During my weekend dives, Jim Mimms, dive master with Ocean Diving in Pompano Beach, put our catamaran-style dive boat on the sites as easily as if he were driving down to the corner 7-Eleven. Although all the wrecks are marked with navigational Loran coordinates and some even have mooring buoys, local dive boats are still the surest and safest way for visiting divers to reach the sites. In addition to providing air fills and Scuba rental gear, shops give you the latest info on diving visibility and currents -- which can vary widely between seasons and even days.
Mr. Mimms told me that, while summer waters are usually the calmest and the clearest for diving, most dive visitors come in the winter simply to escape the northern climate. Still, he admits "fair" diving conditions for a Floridian may mean excellent diving to a Marylander.
As our boat enters the ocean from the Hillsborough Inlet near Pompano, Mr. Mimms explains that the first natural "reef line" is just offshore in 15 feet of water, followed by a second in 45 feet and a final one in 80 feet. While visibility on the deepest reef line is the best -- and sea life is the most spectacular -- the nearest can be reached by snorkelers from the beaches. Here, tiny tropicals like fairy basslets and butterfly fish are often found in profusion.
I also learn that one of the near-shore artificial reefs is not a ship at all but a series of large concrete structures called Eurojacks, scattered in 10 to 20 feet of water just north of the Dania fishing pier. Although the "jacks" were sunk to protect the shoreline from erosion, they have become encrusted with the sort of marine growth that attracts fish -- as well as snorkelers.
As we approach the site of the Mercedes I today, Mr. Mimms advises the divers on board that although there is a strong surface current with a thick layer of visibility-obscuring plankton, both the current and the plankton will nearly disappear on the bottom.
A mate drops the anchor on what was once the captain's bridge of the ship. We all suit up with tanks, weights and other gear and enter the water by jumping single-file off the stern of the Sea Cat. While a few divers are dressed in full wet suits, the water is in the mid-80s today, and I feel comfortable wearing only swimming trunks and a T-shirt. One young woman dives in with a two-piece swimsuit under her tanks.
I pull myself hand over hand through the strong current down the anchor rope until I reach the bridge in 55 feet of water. From here, my dive buddy and I flipper down to the current-free leeward side of the wreck to start our exploration. Although visibility is sometimes so clear that the ship can be seen from the surface 97 feet away, our vision today falls off at 40 to 50 feet.
On the bottom, we swim through large holes sliced into the hull of the Mercedes I. The holes were cut to help the current circulate so as to nourish marine life down inside the two cargo bays. A light coating of algae started growing on the structure after just a few days underwater. Within six months, sponges and small hydroids covered the hull. Today, six years later, the ship is coated with soft and even some finicky hard corals. Taken wholly, the Mercedes I looks like the classic phantom shipwreck in every B-grade maritime melodrama ever made.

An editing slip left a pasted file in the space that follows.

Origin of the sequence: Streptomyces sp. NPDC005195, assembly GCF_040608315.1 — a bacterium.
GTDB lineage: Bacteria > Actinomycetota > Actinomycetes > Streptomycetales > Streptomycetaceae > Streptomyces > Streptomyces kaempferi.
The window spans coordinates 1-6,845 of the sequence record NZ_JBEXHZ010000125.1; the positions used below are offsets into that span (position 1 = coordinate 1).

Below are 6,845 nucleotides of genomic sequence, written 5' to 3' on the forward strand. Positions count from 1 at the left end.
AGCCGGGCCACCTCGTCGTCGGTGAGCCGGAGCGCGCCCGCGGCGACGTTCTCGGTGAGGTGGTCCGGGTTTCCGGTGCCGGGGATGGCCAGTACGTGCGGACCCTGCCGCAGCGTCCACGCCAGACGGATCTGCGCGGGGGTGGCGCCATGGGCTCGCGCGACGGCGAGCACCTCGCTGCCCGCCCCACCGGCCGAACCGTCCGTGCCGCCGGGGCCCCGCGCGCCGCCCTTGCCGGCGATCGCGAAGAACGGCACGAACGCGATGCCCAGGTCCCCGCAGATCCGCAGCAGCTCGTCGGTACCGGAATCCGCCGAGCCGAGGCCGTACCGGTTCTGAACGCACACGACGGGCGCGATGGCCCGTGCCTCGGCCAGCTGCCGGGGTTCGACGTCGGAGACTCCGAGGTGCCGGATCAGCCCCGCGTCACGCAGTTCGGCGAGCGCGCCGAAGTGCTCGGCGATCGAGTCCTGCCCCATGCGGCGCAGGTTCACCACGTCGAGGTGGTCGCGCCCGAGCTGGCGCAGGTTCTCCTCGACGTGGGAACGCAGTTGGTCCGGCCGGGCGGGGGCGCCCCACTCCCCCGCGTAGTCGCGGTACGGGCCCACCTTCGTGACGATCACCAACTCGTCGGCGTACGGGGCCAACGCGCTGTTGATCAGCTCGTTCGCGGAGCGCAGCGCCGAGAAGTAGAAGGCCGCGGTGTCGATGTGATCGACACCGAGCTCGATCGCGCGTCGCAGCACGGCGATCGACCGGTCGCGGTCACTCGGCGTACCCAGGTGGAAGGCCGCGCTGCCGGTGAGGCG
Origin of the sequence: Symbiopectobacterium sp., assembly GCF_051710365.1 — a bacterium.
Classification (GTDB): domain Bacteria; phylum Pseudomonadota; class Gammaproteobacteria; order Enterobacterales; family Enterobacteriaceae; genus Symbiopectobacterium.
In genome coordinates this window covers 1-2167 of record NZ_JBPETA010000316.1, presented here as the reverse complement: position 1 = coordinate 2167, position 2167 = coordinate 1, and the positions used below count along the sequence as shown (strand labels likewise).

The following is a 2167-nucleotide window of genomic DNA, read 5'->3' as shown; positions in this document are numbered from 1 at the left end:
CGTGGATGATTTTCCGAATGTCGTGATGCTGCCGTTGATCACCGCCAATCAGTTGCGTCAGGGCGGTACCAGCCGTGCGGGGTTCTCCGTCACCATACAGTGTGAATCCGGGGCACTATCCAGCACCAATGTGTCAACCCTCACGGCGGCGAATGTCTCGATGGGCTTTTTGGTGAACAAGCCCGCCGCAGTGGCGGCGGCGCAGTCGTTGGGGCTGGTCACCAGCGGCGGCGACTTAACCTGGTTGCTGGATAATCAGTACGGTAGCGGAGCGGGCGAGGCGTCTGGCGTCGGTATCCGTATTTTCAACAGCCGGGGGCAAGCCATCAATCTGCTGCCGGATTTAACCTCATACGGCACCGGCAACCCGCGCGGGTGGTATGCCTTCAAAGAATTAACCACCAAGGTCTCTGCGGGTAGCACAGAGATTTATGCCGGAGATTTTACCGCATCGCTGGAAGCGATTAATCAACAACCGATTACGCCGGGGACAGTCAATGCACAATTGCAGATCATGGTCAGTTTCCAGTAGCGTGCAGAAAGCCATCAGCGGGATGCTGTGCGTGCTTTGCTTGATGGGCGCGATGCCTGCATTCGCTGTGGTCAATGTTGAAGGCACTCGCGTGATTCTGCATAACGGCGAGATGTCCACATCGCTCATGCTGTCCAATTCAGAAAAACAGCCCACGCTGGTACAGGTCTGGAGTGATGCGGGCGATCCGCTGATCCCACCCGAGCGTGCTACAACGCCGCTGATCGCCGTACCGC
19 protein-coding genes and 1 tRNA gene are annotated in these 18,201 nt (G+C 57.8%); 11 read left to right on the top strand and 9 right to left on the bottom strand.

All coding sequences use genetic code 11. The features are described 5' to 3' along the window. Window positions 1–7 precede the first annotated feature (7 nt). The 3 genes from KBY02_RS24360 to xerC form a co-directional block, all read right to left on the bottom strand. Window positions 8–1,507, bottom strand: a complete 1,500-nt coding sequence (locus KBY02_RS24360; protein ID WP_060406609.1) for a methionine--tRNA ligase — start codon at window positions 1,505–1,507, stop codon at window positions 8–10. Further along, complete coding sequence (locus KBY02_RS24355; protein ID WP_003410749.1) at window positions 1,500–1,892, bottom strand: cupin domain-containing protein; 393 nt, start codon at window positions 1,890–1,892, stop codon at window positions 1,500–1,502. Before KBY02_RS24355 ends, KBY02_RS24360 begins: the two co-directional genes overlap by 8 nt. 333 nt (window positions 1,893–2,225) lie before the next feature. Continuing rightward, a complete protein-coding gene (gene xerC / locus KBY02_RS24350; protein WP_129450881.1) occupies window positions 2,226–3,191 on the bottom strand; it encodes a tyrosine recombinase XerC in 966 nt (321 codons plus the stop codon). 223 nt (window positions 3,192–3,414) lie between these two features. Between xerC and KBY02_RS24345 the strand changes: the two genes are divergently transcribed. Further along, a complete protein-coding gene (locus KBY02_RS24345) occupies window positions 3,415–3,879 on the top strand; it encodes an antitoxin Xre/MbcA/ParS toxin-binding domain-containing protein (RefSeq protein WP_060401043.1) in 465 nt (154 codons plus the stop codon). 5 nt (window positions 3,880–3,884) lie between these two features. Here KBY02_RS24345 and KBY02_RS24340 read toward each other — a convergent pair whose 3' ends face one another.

We flipper up and over the edge of the gunwale, dodging the stronger current, and then descend again to the crew quarters. To do this, we move weightlessly down the hallway at the edge of the deck. Thick schools of purple-striped grunts part to let us pass.
I poke my mask up against a porthole where a small, nearly transparent, cleaner shrimp flits about. Inside the cabin, another diver's light illuminates the head of a large, bright green moray. Back outside, a dozen yellow-tailed snapper flash by just over the edge of the gunwale. About 50 feet beyond them, a sea turtle churns by with a sluggish grace.
We swim the perimeter of the Mercedes I, ducking down once more to the 97-foot bottom, where I finally notice a gigantic spiny lobster hiding just under a portion of the bow. If lobster season were open, he'd be hanging over the edge of some diver's dinner platter by now.
After 40 minutes underwater, we flip back to the bridge and return to the surface via the anchor rope, saving just enough air for a five-minute decompression stop at 15 feet. I look back toward the bottom where I know the Mercedes I to be, but all I can see are ghostly shadows dancing at the edge of my visibility in the warm tropical waters.
If you go . . .
Since currents and deeper depths are a factor in artificial reef diving, certified divers should be experienced in those conditions. Some dive shops in south Florida offer wreck certification courses that focus on entering the inside of the wrecks.
Most large dive operations offer dive packages that include two dives a day (weather permitting), air fills and lodging. Rooms are harder to find and more expensive in the winter and during spring break.
For a list of dive shops and motels/hotels:
* Greater Fort Lauderdale Convention & Visitors Bureau, 500 E. Broward Blvd., Fort Lauderdale, Fla. 33301. Phone: (305) 765-4466.
* Miami-Dade Convention & Tourist Bureau, 701 Brickell Ave., Suite 2700, Miami, Fla. 33131. Phone: (305) 539-3000.
For more information on the Broward County (Fort Lauderdale area) reef program, including a booklet describing wreck sites: Office of Natural Resource Protection, Beach Erosion Office, 609 B First Ave., Fort Lauderdale, Fla. 33301. Phone: (305) 765-4013.